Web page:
Fire chief vows to keep up department’s standards

Pardon the pun, but Mike Myers, the city’s new fire chief, is one dynamic ball of fire.

That became evident when he went on record recently to explain that he’s committed to spending whatever hours a week and devoting whatever energy necessary to make certain that Las Vegas Fire & Rescue maintains the highest possible standards of excellence.

“We will continue to meet our performance goals. That’s my job. That’s my pledge to the city,” Myers promised an audience of homeowners in Sun City Summerlin.

His address, followed by questions that he encouraged from those in attendance, was an effort to let it be known that despite the economic drought, cuts in manpower and a tight budget, Las Vegas Fire & Rescue is dedicated to retaining its rating as one of the most efficient departments of its kind in the country.

Myers, who replaced Greg Gammon as fire chief in January, said he has been spreading his message before similar audiences throughout the city “at least a couple of times a month.” And that basic message is his desire to administer the city’s 510 firefighters “just as you would administer a business.”

“In reality, this is a business,” he said. “We have a budget of $106.8 million for fiscal year 2011. Our budget for next year will be tighter, down $2.5 million to $104.3 million. But even with that reduction, we will continue to meet our responsibility to provide the very best standards of excellence.

“We are one of the few cities that operates its fire department as a business, and we are very serious about constantly achieving excellence.”

So, like any other good businessman, Myers is talking up his product, wants to hear the public’s reaction to his product and is moving around town to explain what he intends to do to make his product even better.

The 44-year-old fire chief, who has spent 24 of those years as a member of Las Vegas Fire & Rescue, didn’t go to Harvard or any other university to obtain a degree in business administration. However, based on his success thus far in keeping a tight fist on costs while improving efficiency, Myers might not need a business degree.

He spoke proudly of his department as he rattled off the kinds of numbers necessary to retain Las Vegas Fire & Rescue’s high standing, as required by the Commission of Fire Accreditation International and the national Insurance Services Office.

“We respond to calls in 5.32 minutes 90 percent of the time,” he said. “Our goal is to work that number down to 5.2 minutes.”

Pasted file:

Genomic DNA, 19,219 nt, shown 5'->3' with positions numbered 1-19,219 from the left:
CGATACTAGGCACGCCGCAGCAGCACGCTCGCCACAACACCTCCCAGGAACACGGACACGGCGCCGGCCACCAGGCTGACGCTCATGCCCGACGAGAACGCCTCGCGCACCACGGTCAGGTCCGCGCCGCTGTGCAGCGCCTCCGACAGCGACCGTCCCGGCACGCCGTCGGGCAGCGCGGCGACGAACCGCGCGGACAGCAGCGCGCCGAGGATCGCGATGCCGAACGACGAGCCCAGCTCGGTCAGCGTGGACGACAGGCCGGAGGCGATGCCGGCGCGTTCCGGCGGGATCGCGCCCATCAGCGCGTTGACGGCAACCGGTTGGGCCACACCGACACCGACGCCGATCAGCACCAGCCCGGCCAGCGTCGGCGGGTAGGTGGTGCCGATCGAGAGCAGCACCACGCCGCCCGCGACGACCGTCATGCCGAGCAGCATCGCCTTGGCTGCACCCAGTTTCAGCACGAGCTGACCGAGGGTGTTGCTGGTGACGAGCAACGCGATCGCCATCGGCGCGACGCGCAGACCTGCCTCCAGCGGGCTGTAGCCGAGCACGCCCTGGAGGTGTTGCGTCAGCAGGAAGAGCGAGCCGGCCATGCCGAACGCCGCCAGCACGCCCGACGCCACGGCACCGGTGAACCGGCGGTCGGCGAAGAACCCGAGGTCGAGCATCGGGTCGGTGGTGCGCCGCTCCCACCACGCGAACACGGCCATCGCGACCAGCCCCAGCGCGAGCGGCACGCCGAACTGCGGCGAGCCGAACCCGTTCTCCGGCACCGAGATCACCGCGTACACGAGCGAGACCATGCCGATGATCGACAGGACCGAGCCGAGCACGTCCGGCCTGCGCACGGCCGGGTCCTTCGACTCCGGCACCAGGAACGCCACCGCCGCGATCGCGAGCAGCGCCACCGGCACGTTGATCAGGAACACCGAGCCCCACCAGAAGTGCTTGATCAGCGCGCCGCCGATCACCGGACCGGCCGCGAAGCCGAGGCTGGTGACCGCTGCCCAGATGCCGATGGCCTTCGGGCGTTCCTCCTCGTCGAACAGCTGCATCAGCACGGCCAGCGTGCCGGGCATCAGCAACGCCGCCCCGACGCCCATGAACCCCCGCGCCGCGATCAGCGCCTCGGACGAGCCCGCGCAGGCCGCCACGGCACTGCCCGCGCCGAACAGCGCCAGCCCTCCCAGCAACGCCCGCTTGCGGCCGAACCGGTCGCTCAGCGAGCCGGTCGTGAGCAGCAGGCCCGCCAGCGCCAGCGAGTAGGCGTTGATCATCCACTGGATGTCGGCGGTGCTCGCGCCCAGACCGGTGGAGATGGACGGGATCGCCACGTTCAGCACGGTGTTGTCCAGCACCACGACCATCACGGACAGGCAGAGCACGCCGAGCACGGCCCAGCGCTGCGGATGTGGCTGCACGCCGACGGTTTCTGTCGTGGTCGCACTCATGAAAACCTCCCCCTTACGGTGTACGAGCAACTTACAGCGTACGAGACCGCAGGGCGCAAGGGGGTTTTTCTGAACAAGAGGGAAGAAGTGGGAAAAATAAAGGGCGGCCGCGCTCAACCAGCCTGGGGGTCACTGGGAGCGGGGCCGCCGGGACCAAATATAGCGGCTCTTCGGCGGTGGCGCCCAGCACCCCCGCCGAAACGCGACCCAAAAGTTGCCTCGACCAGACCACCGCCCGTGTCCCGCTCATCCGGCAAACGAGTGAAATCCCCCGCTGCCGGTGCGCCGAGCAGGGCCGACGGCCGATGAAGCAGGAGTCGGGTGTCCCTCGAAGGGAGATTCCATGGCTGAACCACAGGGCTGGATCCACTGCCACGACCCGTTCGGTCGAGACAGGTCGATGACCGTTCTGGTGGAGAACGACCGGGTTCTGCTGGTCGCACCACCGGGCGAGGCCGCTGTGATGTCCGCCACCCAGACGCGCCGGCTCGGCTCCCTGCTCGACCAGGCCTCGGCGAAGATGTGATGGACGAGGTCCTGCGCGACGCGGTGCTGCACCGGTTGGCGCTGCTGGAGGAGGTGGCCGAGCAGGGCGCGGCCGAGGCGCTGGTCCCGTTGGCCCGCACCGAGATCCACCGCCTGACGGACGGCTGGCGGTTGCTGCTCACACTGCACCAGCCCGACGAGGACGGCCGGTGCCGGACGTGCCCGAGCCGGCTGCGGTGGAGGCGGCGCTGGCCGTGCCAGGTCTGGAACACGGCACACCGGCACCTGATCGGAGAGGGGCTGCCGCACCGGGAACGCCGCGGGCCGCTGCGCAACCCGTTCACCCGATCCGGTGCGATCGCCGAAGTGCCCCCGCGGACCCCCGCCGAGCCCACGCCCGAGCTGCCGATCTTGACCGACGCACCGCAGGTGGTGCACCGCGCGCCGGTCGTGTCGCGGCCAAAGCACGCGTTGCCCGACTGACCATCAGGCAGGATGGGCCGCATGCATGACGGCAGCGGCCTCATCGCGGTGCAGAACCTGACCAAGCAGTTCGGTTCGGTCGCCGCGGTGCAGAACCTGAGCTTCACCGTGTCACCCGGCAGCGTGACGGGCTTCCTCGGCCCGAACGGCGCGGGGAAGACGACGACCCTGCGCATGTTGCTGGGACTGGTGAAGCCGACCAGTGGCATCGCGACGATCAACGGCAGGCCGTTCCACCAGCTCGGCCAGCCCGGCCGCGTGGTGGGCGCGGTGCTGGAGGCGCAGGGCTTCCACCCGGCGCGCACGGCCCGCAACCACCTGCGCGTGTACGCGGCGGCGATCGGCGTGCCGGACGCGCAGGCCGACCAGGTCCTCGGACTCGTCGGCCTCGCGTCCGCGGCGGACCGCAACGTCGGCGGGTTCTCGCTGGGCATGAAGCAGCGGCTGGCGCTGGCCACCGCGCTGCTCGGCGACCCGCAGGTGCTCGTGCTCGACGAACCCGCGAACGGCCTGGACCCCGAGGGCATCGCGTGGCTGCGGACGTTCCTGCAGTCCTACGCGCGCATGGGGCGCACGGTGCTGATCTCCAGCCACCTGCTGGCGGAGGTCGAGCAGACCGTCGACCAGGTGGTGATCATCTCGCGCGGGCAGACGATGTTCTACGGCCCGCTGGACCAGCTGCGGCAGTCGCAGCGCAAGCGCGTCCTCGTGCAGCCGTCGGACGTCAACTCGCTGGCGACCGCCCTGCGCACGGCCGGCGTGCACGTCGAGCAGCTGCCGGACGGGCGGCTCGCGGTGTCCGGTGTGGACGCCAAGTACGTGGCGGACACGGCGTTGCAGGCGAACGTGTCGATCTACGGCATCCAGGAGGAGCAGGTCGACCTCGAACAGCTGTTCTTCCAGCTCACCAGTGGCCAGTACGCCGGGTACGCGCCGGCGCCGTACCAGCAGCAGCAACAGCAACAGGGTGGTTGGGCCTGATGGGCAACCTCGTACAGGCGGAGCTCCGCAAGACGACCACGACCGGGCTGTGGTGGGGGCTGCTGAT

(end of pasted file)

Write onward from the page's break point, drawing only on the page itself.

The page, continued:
In another vital area, he said, “Home fires are contained to the room of origin 80 percent of the time.”

Last year Las Vegas Fire & Rescue answered 87,412 calls, of which 2,124 were responses to fires. Myers said that more than 80,000 of the calls were for medical emergencies. Firefighters, while trained to perform at the highest levels of proficiency in handling all kinds of combustible matters, also are trained to be highly capable of dealing with just about any kind of emergency medical situation.

On the rescue side, the average hospital survival rate for heart patients who call for help has been 30 percent. But in the first quarter of this year, 48 percent of heart patients brought to hospitals by Las Vegas Fire & Rescue survived to the point of walking out of those hospitals, Myers said.

“These are important standards, and we are one of the few fire departments that relies on performance standards, just as any other business would do,” he added.

Las Vegas Fire & Rescue plans to open station No. 107 in Sun City Summerlin next year, as well as two other new stations, 106 and 108, elsewhere in Las Vegas.

Still, Myers promised to keep a close eye on costs. He said he already has shaved $1.3 million from the budget in preparation for fiscal year 2012, largely by employing overtime for firefighters rather than hiring additional manpower.

“As a business, it’s imperative that we retain our accreditation. That’s what we’re doing, and that’s what we will continue to do,” Myers said emphatically.

Herb Jaffe was an op-ed columnist and investigative reporter for most of his 39 years at the Star-Ledger of Newark, N.J. He is the author of the novels “Falling Dominoes” and “One At A Time.” Contact him at hjaffe@cox.net.

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